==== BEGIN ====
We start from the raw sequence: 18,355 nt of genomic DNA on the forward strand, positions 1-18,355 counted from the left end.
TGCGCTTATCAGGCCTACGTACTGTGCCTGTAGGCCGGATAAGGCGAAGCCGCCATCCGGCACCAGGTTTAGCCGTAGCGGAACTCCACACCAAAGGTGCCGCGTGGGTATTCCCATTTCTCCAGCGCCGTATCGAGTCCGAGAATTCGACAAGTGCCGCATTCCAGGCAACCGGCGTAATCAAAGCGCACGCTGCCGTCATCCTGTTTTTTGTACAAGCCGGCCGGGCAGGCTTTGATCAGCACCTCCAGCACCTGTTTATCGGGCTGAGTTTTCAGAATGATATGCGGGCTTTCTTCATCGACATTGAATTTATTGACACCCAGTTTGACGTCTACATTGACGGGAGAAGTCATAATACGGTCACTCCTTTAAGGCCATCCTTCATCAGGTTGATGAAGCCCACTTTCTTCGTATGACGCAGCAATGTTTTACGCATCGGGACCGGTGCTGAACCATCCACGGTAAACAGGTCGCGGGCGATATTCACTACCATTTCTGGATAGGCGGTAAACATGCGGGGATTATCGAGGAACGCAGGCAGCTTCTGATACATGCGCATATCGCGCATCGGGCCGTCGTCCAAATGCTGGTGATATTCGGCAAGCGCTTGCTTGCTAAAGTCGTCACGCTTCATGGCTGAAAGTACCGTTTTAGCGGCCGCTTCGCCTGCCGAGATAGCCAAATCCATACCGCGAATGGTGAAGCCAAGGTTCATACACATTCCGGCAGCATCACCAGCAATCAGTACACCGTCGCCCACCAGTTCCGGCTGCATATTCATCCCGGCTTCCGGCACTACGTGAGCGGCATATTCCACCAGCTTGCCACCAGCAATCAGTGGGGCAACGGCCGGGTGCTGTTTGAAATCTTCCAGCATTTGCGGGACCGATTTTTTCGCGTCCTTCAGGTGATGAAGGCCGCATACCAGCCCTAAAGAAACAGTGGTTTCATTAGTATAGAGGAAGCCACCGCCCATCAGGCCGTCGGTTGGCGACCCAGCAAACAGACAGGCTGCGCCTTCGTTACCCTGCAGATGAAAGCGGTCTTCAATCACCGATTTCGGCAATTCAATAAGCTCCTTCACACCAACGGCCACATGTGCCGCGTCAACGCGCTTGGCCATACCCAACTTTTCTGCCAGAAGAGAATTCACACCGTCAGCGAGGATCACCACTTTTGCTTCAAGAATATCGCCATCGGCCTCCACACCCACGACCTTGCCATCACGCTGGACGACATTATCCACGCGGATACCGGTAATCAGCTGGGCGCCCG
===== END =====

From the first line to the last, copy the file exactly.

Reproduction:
We start from the raw sequence: 18,355 nt of genomic DNA on the forward strand, positions 1-18,355 counted from the left end.
TGCGCTTATCAGGCCTACGTACTGTGCCTGTAGGCCGGATAAGGCGAAGCCGCCATCCGGCACCAGGTTTAGCCGTAGCGGAACTCCACACCAAAGGTGCCGCGTGGGTATTCCCATTTCTCCAGCGCCGTATCGAGTCCGAGAATTCGACAAGTGCCGCATTCCAGGCAACCGGCGTAATCAAAGCGCACGCTGCCGTCATCCTGTTTTTTGTACAAGCCGGCCGGGCAGGCTTTGATCAGCACCTCCAGCACCTGTTTATCGGGCTGAGTTTTCAGAATGATATGCGGGCTTTCTTCATCGACATTGAATTTATTGACACCCAGTTTGACGTCTACATTGACGGGAGAAGTCATAATACGGTCACTCCTTTAAGGCCATCCTTCATCAGGTTGATGAAGCCCACTTTCTTCGTATGACGCAGCAATGTTTTACGCATCGGGACCGGTGCTGAACCATCCACGGTAAACAGGTCGCGGGCGATATTCACTACCATTTCTGGATAGGCGGTAAACATGCGGGGATTATCGAGGAACGCAGGCAGCTTCTGATACATGCGCATATCGCGCATCGGGCCGTCGTCCAAATGCTGGTGATATTCGGCAAGCGCTTGCTTGCTAAAGTCGTCACGCTTCATGGCTGAAAGTACCGTTTTAGCGGCCGCTTCGCCTGCCGAGATAGCCAAATCCATACCGCGAATGGTGAAGCCAAGGTTCATACACATTCCGGCAGCATCACCAGCAATCAGTACACCGTCGCCCACCAGTTCCGGCTGCATATTCATCCCGGCTTCCGGCACTACGTGAGCGGCATATTCCACCAGCTTGCCACCAGCAATCAGTGGGGCAACGGCCGGGTGCTGTTTGAAATCTTCCAGCATTTGCGGGACCGATTTTTTCGCGTCCTTCAGGTGATGAAGGCCGCATACCAGCCCTAAAGAAACAGTGGTTTCATTAGTATAGAGGAAGCCACCGCCCATCAGGCCGTCGGTTGGCGACCCAGCAAACAGACAGGCTGCGCCTTCGTTACCCTGCAGATGAAAGCGGTCTTCAATCACCGATTTCGGCAATTCAATAAGCTCCTTCACACCAACGGCCACATGTGCCGCGTCAACGCGCTTGGCCATACCCAACTTTTCTGCCAGAAGAGAATTCACACCGTCAGCGAGGATCACCACTTTTGCTTCAAGAATATCGCCATCGGCCTCCACACCCACGACCTTGCCATCACGCTGGACGACATTATCCACGCGGATACCGGTAATCAGCTGGGCGCCCG